Gift giving for the holidays
If you are sharing gifts with your company, prepare those ahead of time. If you are giving non perishable items as gifts, they can be prepared weeks in advance. Homemade gift baskets make great holiday gifts.
Some nice homemade gifts for your guests
Make lists for everything
Make a menu list
I can’t stress that enough. Start with a master list for your menu. Get that set in your mind early.
You can always tweak a few things here or there if you find a great recipe you want to try or you can’t find that special ingredient you are looking for.
If you do are doing cocktails, wine, beer, a punch or any other beverages be sure to add that to your menu. Also, add an appetizers that you plan to serve at your holiday party to this list.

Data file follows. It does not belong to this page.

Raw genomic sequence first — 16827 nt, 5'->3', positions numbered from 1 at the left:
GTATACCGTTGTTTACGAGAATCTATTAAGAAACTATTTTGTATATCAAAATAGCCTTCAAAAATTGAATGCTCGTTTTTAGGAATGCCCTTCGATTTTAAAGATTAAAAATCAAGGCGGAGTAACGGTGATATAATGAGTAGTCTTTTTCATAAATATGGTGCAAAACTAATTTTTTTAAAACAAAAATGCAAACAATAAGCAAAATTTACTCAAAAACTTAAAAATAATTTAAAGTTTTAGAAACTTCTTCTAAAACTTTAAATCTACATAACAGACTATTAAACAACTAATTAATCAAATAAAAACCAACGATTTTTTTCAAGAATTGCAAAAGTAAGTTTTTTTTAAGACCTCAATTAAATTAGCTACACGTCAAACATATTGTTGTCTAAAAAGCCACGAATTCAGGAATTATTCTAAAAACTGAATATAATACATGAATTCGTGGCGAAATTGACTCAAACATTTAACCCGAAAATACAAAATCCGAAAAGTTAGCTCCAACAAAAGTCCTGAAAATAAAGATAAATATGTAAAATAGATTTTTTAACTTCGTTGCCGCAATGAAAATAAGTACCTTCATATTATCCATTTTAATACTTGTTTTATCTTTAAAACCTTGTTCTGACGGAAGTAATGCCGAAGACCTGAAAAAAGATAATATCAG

Make a shopping list
Once your menu list is made, go through all of the recipes. Add the ingredients you don’t normally have in your pantry to the list. I keep my shopping list on Alexa, on my phone. The reason for this is that before smartphones, I would leave the list on the refrigerator, in the car, or lost somewhere in the bottom of the black hole that is my purse!
When I use the last of a pantry item, I tell Alexa to update the list. So I don’t usually have to worry about those items.
Just in case, when coming up with your shopping list, check all of the pantry items that you might be low on and add them to the list. If you do this list early, you can pick up a few things that may be on sale when doing your regular grocery shopping. Thereby saving money, as an added bonus.
As you purchase items, cross them off of the list. You can purchase the non-perishable items well in advance and not have to worry about them. In this case, I just bought the turkey, almonds and cranberries because they were on sale. Dry sherry is a pantry item for me.